Kashani confirmed earlier this year that he obtained a U.S. Small Business Administration Paycheck Protection Program loan for his company. Tropics still faces challenges with its reduced business.
“It’s been rough,” Timko says. “I don’t know about the whole financial side of it. All I know is it’s hit-or-miss, and it depends on what the news is telling people.”
Tropics, like many restaurants, could face a normal winter slowdown exacerbated by the pandemic. Barry Broome, president and CEO of the Greater Sacramento Economic Council, estimates that 25 percent of restaurants in the U.S. have failed and that things aren’t necessarily going great for the ones still around. “We don’t know how many of ’em are losing money and draining people’s savings and how many people are trying to hang on,” he says. “It’s tough.”
Sports and Entertainment: Sacramento Kings
During these unusually tough times, even the Sacramento Kings are also placing some of their hopes on outdoor dining. Unable to hold games or events since March at the Golden 1 Center, Kings officials, who weren’t available for comment following a request through a team spokesperson, helped launch the DOCO Al Fresco outdoor dining program in September, which features six restaurants and beverage providers serving guests.
Ault, whose group helped organize the program, says there’s been a different atmosphere around the arena, which would normally host 100-120 events annually, bringing up to about 17,600 people to the area for each event. “They’re not seeing all the events that they had in the past, but I think they’re doing a pretty good job of really being creative with some of their outdoor activations,” Ault says.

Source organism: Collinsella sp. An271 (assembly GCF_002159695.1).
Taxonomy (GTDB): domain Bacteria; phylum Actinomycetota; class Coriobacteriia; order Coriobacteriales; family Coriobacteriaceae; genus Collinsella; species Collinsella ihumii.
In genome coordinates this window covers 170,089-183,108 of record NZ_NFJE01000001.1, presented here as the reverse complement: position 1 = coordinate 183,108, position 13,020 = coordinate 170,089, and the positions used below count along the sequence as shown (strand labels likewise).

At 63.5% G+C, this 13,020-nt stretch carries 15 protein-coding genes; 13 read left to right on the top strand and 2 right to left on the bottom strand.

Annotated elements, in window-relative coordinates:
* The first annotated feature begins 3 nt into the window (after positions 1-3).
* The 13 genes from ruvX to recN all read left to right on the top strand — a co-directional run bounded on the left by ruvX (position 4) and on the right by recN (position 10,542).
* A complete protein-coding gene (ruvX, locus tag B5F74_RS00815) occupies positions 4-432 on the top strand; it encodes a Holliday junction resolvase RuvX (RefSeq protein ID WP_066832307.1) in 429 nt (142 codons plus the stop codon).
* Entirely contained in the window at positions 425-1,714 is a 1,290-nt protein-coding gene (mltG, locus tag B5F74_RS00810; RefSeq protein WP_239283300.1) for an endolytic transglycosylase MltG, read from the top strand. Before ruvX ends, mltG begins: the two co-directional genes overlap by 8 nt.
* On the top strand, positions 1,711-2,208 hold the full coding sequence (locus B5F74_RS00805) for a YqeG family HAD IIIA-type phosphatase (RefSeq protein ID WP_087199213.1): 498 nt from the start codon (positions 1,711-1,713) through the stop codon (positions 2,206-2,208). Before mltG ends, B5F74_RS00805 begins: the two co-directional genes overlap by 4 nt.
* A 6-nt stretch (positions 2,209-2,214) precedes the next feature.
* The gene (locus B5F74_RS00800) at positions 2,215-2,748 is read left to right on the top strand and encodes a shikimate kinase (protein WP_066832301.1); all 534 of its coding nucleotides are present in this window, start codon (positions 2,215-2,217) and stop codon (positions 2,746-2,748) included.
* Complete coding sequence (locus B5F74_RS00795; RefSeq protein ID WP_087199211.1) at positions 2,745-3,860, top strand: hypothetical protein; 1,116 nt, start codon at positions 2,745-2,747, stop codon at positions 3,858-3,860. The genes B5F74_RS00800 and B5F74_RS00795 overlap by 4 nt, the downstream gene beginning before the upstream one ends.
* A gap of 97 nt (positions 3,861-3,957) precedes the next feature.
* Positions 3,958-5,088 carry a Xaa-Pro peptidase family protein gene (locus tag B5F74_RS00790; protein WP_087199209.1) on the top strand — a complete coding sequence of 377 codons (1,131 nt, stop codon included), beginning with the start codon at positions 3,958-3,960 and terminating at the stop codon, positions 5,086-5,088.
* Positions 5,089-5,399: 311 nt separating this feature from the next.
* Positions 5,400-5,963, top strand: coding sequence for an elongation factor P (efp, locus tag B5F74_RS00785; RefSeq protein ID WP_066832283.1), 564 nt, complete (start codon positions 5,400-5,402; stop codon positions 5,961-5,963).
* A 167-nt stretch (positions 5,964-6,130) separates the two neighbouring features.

Chris Jauregui, front of house manager at Echo & Rig in Downtown Commons, says things are going well with the program. “There’s definitely good foot traffic in this area here, with the food and the shops and whatnot,” Jauregui says.
Broome says the Kings organization is in a tough spot. “You just got the challenge of, you gotta pay these players and there’s no revenue coming,” Broome says. “A lot of the amenities and the revenue around a sports team is concessions and fans. A big part of their revenue model’s been clipped.”
Hospitality: The Citizen Hotel
Not much life is stirring at The Citizen Hotel on an October morning. Mike Testa, president and CEO of Visit Sacramento, a hoteliers group, says occupancy rates for hotels in the area are hovering from the 20 percent to mid-40 percent range. (Testa doesn’t know the occupancy rates for The Citizen Hotel. General Manager David Shipman didn’t respond to an interview request for this story.)
“I think the reality is everybody in hospitality is struggling, and I think the hard part is … pre-pandemic, occupancy was 85 percent,” Testa says. “When you go from 85 to 20 (percent), you have to lay off the majority of your staff, and it’s tough on morale.”
Blocks away, workers are putting finishing touches on the new SAFE Credit Union Sacramento Convention Center, which is slated to open in early 2021. Testa says his group has its first trade show booked in the center, the California League of Food Processors’ Food Processing Expo, Feb. 9-10, though he and others are uncertain of what trade shows will look like in the future.
Ault says he believes, though, that downtown will rebound: “Are The Citizen and other hotels at the moment frustrated at the lack of business travel? Sure. But so is the restaurant (industry) with only being at 25 percent. There’s enough frustration to go around, but I think people ultimately, long-term, believe in that future and now that we will get through this.”